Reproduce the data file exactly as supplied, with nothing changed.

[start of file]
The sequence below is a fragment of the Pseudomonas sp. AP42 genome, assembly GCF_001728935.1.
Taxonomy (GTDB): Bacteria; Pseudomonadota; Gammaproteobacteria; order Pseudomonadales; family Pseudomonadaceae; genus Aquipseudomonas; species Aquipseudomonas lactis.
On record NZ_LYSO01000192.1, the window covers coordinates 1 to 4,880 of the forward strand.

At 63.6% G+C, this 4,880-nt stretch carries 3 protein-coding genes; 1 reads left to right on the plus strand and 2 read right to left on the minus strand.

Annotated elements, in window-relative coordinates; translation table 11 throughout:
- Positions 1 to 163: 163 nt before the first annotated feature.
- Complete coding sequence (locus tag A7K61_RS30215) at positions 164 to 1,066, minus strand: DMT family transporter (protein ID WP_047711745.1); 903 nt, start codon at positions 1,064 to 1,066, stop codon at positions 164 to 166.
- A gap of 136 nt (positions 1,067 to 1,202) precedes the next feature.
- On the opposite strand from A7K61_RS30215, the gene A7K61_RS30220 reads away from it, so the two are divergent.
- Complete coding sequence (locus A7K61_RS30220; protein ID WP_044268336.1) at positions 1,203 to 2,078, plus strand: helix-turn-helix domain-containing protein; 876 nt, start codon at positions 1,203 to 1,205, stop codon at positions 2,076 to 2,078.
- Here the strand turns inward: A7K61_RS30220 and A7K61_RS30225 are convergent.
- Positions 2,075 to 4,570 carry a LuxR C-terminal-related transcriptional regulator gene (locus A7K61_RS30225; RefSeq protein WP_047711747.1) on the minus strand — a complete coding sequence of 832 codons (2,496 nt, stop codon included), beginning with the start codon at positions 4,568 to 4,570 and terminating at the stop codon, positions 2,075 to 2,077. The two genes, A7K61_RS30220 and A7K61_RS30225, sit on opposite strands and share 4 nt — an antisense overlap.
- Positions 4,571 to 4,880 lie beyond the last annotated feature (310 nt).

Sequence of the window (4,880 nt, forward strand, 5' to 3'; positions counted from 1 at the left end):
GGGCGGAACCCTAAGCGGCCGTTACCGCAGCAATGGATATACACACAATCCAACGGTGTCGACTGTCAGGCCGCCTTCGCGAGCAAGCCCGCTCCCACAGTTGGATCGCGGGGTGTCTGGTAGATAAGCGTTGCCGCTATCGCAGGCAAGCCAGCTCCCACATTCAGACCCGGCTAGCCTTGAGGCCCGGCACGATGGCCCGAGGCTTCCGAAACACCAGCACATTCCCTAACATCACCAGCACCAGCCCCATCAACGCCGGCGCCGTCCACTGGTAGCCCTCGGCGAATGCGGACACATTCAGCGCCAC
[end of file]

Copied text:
The sequence below is a fragment of the Pseudomonas sp. AP42 genome, assembly GCF_001728935.1.
Taxonomy (GTDB): Bacteria; Pseudomonadota; Gammaproteobacteria; order Pseudomonadales; family Pseudomonadaceae; genus Aquipseudomonas; species Aquipseudomonas lactis.
On record NZ_LYSO01000192.1, the window covers coordinates 1 to 4,880 of the forward strand.

At 63.6% G+C, this 4,880-nt stretch carries 3 protein-coding genes; 1 reads left to right on the plus strand and 2 read right to left on the minus strand.

Annotated elements, in window-relative coordinates; translation table 11 throughout:
- Positions 1 to 163: 163 nt before the first annotated feature.
- Complete coding sequence (locus tag A7K61_RS30215) at positions 164 to 1,066, minus strand: DMT family transporter (protein ID WP_047711745.1); 903 nt, start codon at positions 1,064 to 1,066, stop codon at positions 164 to 166.
- A gap of 136 nt (positions 1,067 to 1,202) precedes the next feature.
- On the opposite strand from A7K61_RS30215, the gene A7K61_RS30220 reads away from it, so the two are divergent.
- Complete coding sequence (locus A7K61_RS30220; protein ID WP_044268336.1) at positions 1,203 to 2,078, plus strand: helix-turn-helix domain-containing protein; 876 nt, start codon at positions 1,203 to 1,205, stop codon at positions 2,076 to 2,078.
- Here the strand turns inward: A7K61_RS30220 and A7K61_RS30225 are convergent.
- Positions 2,075 to 4,570 carry a LuxR C-terminal-related transcriptional regulator gene (locus A7K61_RS30225; RefSeq protein WP_047711747.1) on the minus strand — a complete coding sequence of 832 codons (2,496 nt, stop codon included), beginning with the start codon at positions 4,568 to 4,570 and terminating at the stop codon, positions 2,075 to 2,077. The two genes, A7K61_RS30220 and A7K61_RS30225, sit on opposite strands and share 4 nt — an antisense overlap.
- Positions 4,571 to 4,880 lie beyond the last annotated feature (310 nt).

Sequence of the window (4,880 nt, forward strand, 5' to 3'; positions counted from 1 at the left end):
GGGCGGAACCCTAAGCGGCCGTTACCGCAGCAATGGATATACACACAATCCAACGGTGTCGACTGTCAGGCCGCCTTCGCGAGCAAGCCCGCTCCCACAGTTGGATCGCGGGGTGTCTGGTAGATAAGCGTTGCCGCTATCGCAGGCAAGCCAGCTCCCACATTCAGACCCGGCTAGCCTTGAGGCCCGGCACGATGGCCCGAGGCTTCCGAAACACCAGCACATTCCCTAACATCACCAGCACCAGCCCCATCAACGCCGGCGCCGTCCACTGGTAGCCCTCGGCGAATGCGGACACATTCAGCGCCAC